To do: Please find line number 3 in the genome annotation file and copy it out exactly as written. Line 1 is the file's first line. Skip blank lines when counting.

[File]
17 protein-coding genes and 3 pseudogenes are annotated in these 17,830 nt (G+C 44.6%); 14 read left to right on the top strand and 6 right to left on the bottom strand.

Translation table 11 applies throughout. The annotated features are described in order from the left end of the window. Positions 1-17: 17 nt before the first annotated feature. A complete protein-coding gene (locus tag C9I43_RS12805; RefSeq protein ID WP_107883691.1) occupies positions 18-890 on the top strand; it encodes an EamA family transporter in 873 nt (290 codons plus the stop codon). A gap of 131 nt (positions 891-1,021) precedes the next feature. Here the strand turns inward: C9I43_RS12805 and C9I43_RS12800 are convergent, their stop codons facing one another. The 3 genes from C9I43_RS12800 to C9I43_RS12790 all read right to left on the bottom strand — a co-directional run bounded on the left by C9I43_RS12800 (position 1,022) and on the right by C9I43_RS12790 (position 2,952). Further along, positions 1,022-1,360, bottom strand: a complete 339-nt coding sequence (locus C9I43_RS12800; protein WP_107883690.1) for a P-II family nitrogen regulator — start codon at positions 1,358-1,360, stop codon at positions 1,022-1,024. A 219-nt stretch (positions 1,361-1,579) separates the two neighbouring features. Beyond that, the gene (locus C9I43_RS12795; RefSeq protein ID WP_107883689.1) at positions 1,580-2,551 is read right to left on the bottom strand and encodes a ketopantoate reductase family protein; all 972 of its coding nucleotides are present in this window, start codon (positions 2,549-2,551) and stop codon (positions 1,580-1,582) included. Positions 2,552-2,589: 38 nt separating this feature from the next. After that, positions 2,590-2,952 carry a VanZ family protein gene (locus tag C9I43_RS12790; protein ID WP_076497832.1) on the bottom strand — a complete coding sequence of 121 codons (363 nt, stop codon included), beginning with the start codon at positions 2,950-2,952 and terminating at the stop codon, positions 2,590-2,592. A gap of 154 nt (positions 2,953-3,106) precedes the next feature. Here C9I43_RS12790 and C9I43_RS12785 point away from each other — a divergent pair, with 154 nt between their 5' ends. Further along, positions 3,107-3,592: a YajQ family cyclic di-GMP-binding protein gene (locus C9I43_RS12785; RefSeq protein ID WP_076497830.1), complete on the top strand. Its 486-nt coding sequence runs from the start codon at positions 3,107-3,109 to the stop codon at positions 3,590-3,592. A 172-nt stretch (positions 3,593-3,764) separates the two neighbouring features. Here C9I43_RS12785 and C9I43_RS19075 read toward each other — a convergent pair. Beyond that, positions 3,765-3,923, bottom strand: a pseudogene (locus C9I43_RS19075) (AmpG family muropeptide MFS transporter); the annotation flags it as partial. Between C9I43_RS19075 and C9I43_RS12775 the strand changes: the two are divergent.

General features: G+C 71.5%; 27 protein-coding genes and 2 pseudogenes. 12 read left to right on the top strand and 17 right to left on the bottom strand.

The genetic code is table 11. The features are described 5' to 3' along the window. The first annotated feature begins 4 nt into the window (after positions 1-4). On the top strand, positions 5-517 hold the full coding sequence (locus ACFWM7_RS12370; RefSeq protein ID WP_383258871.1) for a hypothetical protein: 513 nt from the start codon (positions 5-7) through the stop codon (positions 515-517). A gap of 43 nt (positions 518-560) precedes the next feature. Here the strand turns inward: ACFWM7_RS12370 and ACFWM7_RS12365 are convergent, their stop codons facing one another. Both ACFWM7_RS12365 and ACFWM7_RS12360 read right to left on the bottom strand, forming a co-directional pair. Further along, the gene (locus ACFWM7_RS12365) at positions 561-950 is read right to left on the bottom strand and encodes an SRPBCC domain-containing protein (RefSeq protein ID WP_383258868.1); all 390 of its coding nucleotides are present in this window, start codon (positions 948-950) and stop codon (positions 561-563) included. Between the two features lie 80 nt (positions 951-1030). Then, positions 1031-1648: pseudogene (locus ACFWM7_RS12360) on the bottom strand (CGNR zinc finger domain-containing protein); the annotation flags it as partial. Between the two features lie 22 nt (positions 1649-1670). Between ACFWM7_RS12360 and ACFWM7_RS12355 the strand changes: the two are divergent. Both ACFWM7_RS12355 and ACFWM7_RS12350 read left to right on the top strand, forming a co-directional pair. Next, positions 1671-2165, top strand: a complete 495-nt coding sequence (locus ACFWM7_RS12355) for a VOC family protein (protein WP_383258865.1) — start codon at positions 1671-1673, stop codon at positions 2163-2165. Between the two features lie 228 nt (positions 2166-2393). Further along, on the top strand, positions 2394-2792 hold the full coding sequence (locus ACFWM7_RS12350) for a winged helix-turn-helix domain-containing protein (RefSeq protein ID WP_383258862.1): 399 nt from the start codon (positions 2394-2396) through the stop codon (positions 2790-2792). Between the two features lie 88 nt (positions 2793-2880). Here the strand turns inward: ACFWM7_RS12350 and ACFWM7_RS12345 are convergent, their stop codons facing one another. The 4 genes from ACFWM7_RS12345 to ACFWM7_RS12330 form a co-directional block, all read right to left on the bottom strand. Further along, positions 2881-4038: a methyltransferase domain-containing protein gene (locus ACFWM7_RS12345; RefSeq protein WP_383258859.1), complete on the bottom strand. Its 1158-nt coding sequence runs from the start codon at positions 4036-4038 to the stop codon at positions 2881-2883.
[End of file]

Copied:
General features: G+C 71.5%; 27 protein-coding genes and 2 pseudogenes. 12 read left to right on the top strand and 17 right to left on the bottom strand.